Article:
Michelle Obama's Official Portrait Provokes Outcry: 'Like a Sketch by a Sixth Grader'

Former President Barack Obama and first lady Michelle Obama helped unveil their official portraits at the National Portrait Gallery in Washington, D.C., on Monday.

While President Obama’s portrait left viewers gasping in awe at his likeness, Michelle’s portrait by artist Amy Sherald was met with confusion and criticism.

(Photo: Getty / Mark Wilson)

Michelle Obama is an elegant lady and the portrait looks nice. But clearly, the artist drew someone else,” a Twitter user wrote following the reveal.

Another agreed, adding, “Michelle Obama’s portrait was unveiled at the National Portrait Gallery… Aaaaand it looks nothing like her.”

One viewer claimed President Obama's portrait lacked "depth," while Michelle's painting was "paint by numbers bad." Another slammed it as looking "like a sketch by a sixth grader."

Conservative analyst Ben Shapiro jumped in on the criticism, sharing an abstract painting in place of Michelle's portrait. "LOVE the new portrait of Michelle Obama," he wrote.

President Obama seemed to dispute critical viewers' claims and praised Sherald for capturing, among other things, his wife's "hotness."

"Amy, I want to thank you for so spectacularly capturing the grace and beauty and intelligence and charm and hotness of the woman I love," he said with a chuckle.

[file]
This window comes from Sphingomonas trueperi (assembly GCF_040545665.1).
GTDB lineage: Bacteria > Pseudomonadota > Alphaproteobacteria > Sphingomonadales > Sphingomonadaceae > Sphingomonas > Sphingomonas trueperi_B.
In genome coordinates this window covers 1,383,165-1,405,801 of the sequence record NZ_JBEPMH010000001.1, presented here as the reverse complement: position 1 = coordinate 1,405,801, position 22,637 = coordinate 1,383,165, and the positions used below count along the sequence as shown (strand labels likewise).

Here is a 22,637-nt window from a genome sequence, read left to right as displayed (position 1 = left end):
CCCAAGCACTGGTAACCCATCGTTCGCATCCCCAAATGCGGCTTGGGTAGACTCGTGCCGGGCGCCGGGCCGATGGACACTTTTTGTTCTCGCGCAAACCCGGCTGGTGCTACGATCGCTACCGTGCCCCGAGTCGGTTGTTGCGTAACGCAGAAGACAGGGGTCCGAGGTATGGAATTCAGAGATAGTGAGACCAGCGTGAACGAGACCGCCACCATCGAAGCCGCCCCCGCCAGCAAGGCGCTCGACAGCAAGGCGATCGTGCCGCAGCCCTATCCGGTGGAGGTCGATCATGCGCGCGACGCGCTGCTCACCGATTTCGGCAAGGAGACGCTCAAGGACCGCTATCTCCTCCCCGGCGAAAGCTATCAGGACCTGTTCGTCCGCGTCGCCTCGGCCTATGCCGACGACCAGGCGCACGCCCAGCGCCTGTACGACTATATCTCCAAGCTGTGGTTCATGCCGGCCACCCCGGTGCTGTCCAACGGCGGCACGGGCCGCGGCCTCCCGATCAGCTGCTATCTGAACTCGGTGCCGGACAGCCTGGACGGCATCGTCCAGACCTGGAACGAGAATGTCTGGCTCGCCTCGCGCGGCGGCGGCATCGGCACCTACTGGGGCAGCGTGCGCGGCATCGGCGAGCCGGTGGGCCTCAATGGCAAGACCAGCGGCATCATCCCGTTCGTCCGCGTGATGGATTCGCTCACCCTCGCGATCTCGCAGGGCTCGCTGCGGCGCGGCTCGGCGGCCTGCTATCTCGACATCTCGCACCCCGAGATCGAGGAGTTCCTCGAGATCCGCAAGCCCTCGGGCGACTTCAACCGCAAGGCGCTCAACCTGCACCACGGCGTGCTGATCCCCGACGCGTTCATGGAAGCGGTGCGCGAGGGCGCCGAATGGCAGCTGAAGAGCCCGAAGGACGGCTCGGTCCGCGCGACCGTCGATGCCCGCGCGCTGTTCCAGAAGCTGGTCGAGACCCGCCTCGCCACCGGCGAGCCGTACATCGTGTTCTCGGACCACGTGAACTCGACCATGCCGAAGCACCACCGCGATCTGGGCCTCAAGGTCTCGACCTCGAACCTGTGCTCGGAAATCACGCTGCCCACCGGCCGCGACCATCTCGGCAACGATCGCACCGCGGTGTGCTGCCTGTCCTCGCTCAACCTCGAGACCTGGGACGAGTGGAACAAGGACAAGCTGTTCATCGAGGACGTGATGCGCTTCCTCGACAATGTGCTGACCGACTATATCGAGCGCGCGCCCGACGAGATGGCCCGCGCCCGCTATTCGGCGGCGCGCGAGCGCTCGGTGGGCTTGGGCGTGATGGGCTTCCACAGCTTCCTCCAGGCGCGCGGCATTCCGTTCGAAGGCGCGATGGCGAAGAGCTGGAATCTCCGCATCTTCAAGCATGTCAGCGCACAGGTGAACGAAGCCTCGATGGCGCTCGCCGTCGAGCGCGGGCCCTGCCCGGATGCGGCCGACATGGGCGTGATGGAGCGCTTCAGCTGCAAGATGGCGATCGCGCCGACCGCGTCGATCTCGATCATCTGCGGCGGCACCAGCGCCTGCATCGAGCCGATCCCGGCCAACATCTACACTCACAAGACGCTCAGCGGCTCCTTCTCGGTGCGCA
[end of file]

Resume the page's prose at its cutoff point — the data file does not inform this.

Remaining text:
To combat critical perceptions of Michelle's portrait, CNN White House reporter Kate Bennett offered some details on Sherald's artistic style, which is reportedly why she was chosen to paint the former first lady.

"Sherald uses greyscale to paint skin tone in order to take away 'color,' so her subjects can be seen for their personality and presence," Bennett wrote on Twitter.

"It’s not supposed to 'look like her' in the traditional sense of portraiture. These portraits break the mold of how we as the viewer consider the depiction of a person. This is why Sherald and Wiley were chosen," she added of the artists.

President Obama's portrait was completed by Kehinde Wiley, a Yale University-trained painter known for his artistic depiction of African-Americans.

Both portraits will hang in Smithsonian's National Portrait Gallery in Washington D.C. alongside those of previous American leaders. The portraits will be available for public viewing starting Tuesday.